The canopy can be damaged by trauma such as impacts, hull stresses (for example, an emergency FSD drop), severe gravitational hazards and weapons fire. Damage to the canopy, once sufficiently severe, results in visible and audible cracking. This will worsen if more damage is taken, until the canopy dramatically shatters. If this happens, the ship's atmosphere will vanish into space. A Remlok Survival Mask instantly deploys from the pilot's suit to protect the wearer against oxygen depletion and the vacuum of space. This however leaves the pilot with a limited time to reach a station for repairs. Sound no longer has air to resonate with so it becomes quiet.
Ice starts forming on the canopy if the ship's temperature falls below 10%, which can occur after shutting down modules or dropping a heatsink. Ice presents no danger, and is simply a cosmetic effect.
Surviving a broken canopy
If the pilot is not able to reach a station before the oxygen runs out, then they will be forced to eject and the ship will be counted as destroyed. The available breathable oxygen time depends on the rating of Life Support fitted to the ship (as low as 5 minutes for E-rated, and as high as 25 minutes for A-rated), but it can also be refilled via Synthesis, which requires only 2 Iron and 1 Nickel per refill. Pilots with large stockpiles of both Materials can replenish their Life Support and potentially continue traveling with a broken canopy for hours. Synthesis requires a brief activation period before the refill takes effect, however, and Life Support cannot be "over-filled" by repeating the refill process in quick succession.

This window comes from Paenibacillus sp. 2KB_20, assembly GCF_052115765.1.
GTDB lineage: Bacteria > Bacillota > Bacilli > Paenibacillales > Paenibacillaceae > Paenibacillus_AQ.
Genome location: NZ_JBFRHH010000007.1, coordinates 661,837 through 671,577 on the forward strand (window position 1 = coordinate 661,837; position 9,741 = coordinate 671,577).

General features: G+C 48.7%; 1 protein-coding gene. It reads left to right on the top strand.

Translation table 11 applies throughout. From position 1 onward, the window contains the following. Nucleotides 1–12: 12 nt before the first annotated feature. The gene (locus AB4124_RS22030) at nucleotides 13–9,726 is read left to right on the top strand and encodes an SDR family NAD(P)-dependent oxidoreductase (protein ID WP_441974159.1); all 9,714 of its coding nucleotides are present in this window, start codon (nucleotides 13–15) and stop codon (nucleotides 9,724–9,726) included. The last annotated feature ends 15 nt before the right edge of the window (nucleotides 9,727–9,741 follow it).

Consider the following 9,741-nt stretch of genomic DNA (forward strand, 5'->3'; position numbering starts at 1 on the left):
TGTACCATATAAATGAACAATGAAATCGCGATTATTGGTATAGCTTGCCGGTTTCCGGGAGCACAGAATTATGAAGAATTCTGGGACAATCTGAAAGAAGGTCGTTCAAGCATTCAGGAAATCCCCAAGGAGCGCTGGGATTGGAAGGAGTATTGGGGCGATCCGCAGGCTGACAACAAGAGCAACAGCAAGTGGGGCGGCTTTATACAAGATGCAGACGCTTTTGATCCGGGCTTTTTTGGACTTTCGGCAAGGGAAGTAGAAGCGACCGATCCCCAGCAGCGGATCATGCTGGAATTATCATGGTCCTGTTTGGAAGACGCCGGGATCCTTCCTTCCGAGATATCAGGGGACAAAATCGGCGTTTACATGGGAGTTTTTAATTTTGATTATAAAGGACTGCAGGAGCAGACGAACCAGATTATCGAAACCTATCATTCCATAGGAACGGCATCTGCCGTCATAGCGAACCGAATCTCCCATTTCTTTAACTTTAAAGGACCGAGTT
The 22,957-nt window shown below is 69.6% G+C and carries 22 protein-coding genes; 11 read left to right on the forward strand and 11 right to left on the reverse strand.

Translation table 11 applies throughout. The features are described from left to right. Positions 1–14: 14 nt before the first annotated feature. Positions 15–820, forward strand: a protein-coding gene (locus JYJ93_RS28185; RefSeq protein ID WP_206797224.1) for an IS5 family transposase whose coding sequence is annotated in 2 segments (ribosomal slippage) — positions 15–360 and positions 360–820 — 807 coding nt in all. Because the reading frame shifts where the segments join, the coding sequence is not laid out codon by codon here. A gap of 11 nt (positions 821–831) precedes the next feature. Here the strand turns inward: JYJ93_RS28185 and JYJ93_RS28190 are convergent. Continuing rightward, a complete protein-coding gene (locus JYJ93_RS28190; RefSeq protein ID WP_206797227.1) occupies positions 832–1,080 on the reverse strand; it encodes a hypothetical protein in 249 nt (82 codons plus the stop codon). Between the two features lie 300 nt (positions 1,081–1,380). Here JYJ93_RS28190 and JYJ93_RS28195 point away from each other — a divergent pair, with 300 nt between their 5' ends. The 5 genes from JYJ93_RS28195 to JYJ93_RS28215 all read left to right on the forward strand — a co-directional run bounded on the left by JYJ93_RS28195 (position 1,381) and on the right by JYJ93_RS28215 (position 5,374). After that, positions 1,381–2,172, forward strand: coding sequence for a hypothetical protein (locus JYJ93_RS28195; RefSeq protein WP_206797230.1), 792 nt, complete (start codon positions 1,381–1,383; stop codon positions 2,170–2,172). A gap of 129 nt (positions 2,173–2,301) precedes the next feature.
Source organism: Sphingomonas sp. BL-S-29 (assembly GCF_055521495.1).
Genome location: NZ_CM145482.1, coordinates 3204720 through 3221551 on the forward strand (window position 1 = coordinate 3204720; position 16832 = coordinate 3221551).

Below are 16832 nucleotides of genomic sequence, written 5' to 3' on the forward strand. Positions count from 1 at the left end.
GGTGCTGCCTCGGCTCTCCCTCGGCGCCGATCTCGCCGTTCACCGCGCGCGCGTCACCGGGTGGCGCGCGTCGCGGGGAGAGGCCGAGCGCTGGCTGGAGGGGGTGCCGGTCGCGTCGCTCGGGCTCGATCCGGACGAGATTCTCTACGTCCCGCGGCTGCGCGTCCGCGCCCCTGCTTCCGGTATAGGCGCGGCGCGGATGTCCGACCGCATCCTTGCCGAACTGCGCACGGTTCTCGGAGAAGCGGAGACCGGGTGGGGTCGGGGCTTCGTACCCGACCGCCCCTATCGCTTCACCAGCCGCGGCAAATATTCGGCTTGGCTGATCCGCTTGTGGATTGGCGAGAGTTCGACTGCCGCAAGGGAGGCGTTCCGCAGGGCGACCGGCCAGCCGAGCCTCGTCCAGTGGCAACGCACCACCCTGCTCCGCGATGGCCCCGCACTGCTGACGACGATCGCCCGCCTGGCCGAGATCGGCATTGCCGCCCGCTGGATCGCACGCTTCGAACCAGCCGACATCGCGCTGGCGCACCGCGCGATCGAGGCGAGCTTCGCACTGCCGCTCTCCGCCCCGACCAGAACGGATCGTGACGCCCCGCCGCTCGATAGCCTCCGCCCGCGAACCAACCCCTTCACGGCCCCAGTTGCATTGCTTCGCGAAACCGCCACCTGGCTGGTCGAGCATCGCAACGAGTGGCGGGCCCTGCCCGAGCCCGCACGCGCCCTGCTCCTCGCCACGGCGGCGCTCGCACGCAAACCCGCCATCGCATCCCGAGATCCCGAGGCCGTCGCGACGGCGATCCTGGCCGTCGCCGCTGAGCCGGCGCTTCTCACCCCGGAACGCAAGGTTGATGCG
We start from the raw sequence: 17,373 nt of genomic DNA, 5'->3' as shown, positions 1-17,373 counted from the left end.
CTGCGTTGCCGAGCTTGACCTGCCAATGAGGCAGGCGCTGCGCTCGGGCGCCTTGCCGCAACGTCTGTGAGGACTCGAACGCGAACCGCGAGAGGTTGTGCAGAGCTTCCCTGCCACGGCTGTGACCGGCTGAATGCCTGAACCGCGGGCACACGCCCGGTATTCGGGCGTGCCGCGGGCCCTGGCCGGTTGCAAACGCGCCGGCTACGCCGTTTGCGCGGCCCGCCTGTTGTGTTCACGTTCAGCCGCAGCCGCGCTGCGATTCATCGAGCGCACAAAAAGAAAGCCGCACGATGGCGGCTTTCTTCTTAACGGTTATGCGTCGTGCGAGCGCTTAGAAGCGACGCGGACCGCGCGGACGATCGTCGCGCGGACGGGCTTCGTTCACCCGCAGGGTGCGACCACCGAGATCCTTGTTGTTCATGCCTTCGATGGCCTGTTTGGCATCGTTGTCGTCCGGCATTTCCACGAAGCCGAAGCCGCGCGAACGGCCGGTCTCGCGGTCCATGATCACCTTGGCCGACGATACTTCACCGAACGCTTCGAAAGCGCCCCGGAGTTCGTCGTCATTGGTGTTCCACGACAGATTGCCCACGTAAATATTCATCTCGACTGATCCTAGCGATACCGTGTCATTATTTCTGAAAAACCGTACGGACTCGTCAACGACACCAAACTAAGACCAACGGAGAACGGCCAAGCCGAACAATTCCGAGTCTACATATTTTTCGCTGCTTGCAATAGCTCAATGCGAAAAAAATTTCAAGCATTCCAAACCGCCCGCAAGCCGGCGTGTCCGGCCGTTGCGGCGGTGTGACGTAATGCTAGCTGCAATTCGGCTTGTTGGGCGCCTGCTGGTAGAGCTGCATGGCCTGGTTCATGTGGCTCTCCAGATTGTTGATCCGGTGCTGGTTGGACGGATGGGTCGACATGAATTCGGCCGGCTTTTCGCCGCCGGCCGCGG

Passing through the force field in a Starport's Access Corridor or entering the Landing Pad hangar on an Outpost, Fleet Carrier, or Surface Port will return the ship to a breathable oxygen atmosphere and halt the countdown, though obviously it will restart if the canopy is not repaired and the ship returns to vacuum. Docking will refill the Life Support oxygen supply, however.
A damaged, unbroken canopy can be repaired outside of a station either by use of an Auto Field-Maintenance Unit or Repair Limpets, but once completely shattered it can only be repaired at a facility with Landing Pads and repair services. A shattered canopy far away from inhabited space will usually therefore result in the loss of the ship, and experienced explorers are known to keep close track of their canopy's status.
- With Elite Dangerous: Odyssey, it is not possible to disembark from a ship onto the surface of a planet if the ship's canopy is breached.
- In addition to the ice effect, Frontier Developments also planned a steam effect that would cloud the canopy with condensation when a ship became overheated, such as while fuel scooping. A mock-up screenshot of this effect was previewed during the Elite Dangerous beta period in 2014, but the effect itself was apparently never finished or implemented.
- The fastest way to break a canopy is to drop into the cones of a neutron star or white dwarf and wait for 30 seconds.